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After logging onto my web app, users need to authenticate with a X.509 cert.

After a period of inactivity, a user will try to continue using the site. At that point, a new session will be attempted to be made, but fail. It fails due to the fact that re-authentication is not occurring.

If I were to increase Apache's SSLSessionCacheTimeout to, let's say, 8 hours , would the client no longer need to re-authenticate during session creation?

Note - assuming a new session needs to be created within the 8 hours set for the Apache SSLSessionCacheTimeout.

EDIT Or, does the SSL session not impact HTTPS sessions at all?

share|improve this question
The SSL session renegotiation should not have any impact of the application-level session. Could you be more specific regarding what you mean by "users need to authenticate with a X.509 cert" and "a new session will be attempted to be made, but fail. It fails due to the fact that re-authentication is not occurring." ? – Remi Gacogne May 3 '13 at 13:11
User first logs onto web app | selects certificate from a smart card | custom Spring Security code extracts the necessary LDAP credential | eventually gets access to web app. However, if the user's session expires, a new session cannot be created (presumably since re-authentication does not occur) and the web app crashes. I was curious if, by setting that Apache field to a higher value, if a new session could be authenticated as a result of the higher value since it would, presumably, use the client cert. – Kevin Meredith May 3 '13 at 14:09
The thing is, the browser will automatically resend the X.509 certificate in case the server (not finding a match for the sessionID sent by the client) request a new session. So, apart from what happen at application-level, a new TLS session creation occuring after the SSLSessionCacheTimeout should not differ from the first TLS session creation. Note that this does not apply if the client and the server use rfc5077 "Session Resumption without Server-Side State". – Remi Gacogne May 3 '13 at 15:04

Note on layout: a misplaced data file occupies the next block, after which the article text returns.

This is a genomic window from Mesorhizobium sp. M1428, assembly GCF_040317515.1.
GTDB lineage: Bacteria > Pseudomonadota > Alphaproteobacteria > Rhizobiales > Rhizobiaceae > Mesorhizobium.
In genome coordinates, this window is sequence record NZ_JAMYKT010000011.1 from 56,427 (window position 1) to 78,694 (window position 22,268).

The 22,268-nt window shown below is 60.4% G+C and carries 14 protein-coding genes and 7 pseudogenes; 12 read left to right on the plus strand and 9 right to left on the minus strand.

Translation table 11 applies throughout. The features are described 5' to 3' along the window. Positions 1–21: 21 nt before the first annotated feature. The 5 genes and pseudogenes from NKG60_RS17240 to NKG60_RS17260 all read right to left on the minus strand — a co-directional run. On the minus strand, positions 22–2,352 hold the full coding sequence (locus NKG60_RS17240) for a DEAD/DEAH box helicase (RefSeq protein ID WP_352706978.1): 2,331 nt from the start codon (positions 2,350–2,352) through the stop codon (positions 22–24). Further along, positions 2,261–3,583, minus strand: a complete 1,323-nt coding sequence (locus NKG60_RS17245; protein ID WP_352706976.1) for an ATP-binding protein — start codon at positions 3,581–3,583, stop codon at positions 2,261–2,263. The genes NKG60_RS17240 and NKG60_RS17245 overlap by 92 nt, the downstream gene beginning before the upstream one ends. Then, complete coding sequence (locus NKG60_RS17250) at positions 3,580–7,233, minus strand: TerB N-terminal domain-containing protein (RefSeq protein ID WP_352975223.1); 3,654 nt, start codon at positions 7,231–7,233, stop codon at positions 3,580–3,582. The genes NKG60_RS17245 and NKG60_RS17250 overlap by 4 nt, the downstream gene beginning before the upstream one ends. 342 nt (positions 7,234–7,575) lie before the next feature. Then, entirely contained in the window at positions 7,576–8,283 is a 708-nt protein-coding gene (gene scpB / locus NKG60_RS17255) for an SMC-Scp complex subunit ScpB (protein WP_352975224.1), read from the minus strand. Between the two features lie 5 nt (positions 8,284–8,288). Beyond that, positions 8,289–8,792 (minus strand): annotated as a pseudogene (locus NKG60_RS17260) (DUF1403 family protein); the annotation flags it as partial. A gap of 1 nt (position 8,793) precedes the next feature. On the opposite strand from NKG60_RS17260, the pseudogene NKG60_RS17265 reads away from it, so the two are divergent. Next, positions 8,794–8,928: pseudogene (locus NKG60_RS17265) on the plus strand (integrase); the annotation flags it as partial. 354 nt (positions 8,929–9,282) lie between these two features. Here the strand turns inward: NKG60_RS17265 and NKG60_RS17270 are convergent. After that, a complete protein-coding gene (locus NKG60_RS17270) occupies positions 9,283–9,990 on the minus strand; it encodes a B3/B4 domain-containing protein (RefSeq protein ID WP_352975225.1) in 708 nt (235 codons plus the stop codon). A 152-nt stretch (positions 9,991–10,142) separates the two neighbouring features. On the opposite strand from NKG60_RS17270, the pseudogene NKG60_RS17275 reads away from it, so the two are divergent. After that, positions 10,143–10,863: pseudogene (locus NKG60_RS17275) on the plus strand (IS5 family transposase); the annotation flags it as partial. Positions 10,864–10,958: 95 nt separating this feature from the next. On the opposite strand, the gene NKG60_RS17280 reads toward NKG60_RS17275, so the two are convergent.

@RemiGacogne, so the SSL session varies from the HTTP session? Users authenticate via a smart card by picking the right cert. After the HTTP session expires, a new HTTP session is attempted to be established, but fails. I think it fails because it doesn't re-authenticate. I was curious if incrementing SSLSessionCacheTimeout would help since, upon making a new session, the SSL cert would still be around. My thought was that the SSL cert had expired as per the SSLSessionCacheTimeout, but, if I extended it, the new session should be successfully created. – Kevin Meredith May 3 '13 at 19:09
The SSL Session is not co-extensive with the HTTP session. Both can expire independently. Certificates don't 'expire as per the SSLSessionCacheTimeout', they have expiry times measured in years. 8 hours is far too long for an SSL session: they are usually measured in minutes. It's rather long even for an HTTP session. There is far too much guesswork here. You need to stop guessing and making assumptions, and find out what is actually happening. Some HTTP traces for example. Edited into the post. – EJP May 6 '13 at 23:00

Take a look at the Apache SSL documentation Look for "SSLSessionCacheTimeout" according to the documentation increasing the value of this setting should work.

share|improve this answer
Have you read the commentary? Of course increasing the SSL session timeout will increase the SSL session timeout, but there is no evidence in the question that this is the actual problem, and plenty of reasons not to prolong SSL sessions unduly, starting with security concerns and resource usage. – EJP May 13 '13 at 12:31
Got it, I missed the additional comments from May 7th and on. – lyaffe May 15 '13 at 7:48

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